Stapled haemorrhoidopexy: extent of tissue excision and clinical implications in the early postoperative period

R Behboo, S Zanella, C Ruffolo, M Vafai, F Marino, M Scarpa
Colorectal Disease 2011, 13 (6): 697-702

AIM: This study quantified prospectively the amount of rectal wall removed during stapled haemorrhoidopexy and assessed its effect on ano-rectal function and health-related quality of life.

METHOD: Thirty-three consecutive patients who underwent stapled haemorrhoidopexy for second- or third- degree haemorrhoids, or for failed medical treatment, in the Department of Surgery and Gastroenterological Sciences at the University of Padova were included. All patients were assessed preoperatively and postoperatively using a structured questionnaire to determine the number of defecations per week, incomplete defecations, time taken to defecate any difficulty in defecating, soiling, the use of drugs and continence. All patients were reassessed at 1 and 2 weeks and at 30 days after the procedure using the Cleveland Global Quality of Life (CGQL) questionnaire. All patients underwent preoperative and postoperative ano-rectal manometry at least 30 days after stapled haemorrhoidopexy.

RESULTS: The median surface area of the resected rectal wall was 10.5 (range, 9-15) mm(2) and the median thickness was 3 (range, 2-4) mm. Muscle tissue was included in all specimens. The median thickness of the resected rectal wall correlated inversely with the rectal volume when the recto-anal inhibitory reflex (RAIR) was initiated during postoperative manometry (ρ = -0.50, P = 0.07). A significant, direct correlation was found between the surface area of the resected rectal wall and the rectal volume during postoperative manometry (ρ = 0.53, P = 0.08) and the use of analgesic drugs after 2 weeks (ρ = 0.63, P = 0.04). Significant correlations were found between being female and postoperative resting pressure (ρ = -0.74, P < 0.01), squeeze pressure (ρ = -0.64, P = 0.01) and maximum tolerated volume (ρ = -0.78, P < 0.01).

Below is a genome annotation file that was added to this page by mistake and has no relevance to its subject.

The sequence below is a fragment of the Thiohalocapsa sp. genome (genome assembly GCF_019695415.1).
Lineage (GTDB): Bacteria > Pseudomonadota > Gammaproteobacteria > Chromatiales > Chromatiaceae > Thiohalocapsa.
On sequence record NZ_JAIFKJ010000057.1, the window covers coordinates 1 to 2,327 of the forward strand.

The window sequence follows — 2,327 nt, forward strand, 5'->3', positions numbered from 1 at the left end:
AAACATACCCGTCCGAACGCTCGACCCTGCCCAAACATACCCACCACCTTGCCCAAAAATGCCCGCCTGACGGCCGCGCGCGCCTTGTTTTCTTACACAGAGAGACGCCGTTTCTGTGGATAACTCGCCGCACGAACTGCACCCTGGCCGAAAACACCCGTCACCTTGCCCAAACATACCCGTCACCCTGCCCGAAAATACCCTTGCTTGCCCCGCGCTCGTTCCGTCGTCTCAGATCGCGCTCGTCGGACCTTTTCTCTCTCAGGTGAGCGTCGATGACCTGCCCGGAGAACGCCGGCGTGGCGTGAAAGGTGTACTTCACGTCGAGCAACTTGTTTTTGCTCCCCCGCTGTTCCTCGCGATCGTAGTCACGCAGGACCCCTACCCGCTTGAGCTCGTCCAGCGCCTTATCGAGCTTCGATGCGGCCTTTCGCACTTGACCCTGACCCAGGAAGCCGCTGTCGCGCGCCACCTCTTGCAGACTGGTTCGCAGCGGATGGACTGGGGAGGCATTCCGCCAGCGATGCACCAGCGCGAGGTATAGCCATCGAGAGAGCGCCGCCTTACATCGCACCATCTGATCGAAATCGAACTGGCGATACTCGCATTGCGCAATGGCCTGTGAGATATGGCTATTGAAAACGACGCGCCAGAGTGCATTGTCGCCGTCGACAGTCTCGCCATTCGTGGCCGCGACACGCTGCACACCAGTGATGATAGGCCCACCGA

CONCLUSION: Stapled haemorrhoidopexy is safe and effective. The thicker the resected rectal wall, the lower the volume of initiation of the RAIR.

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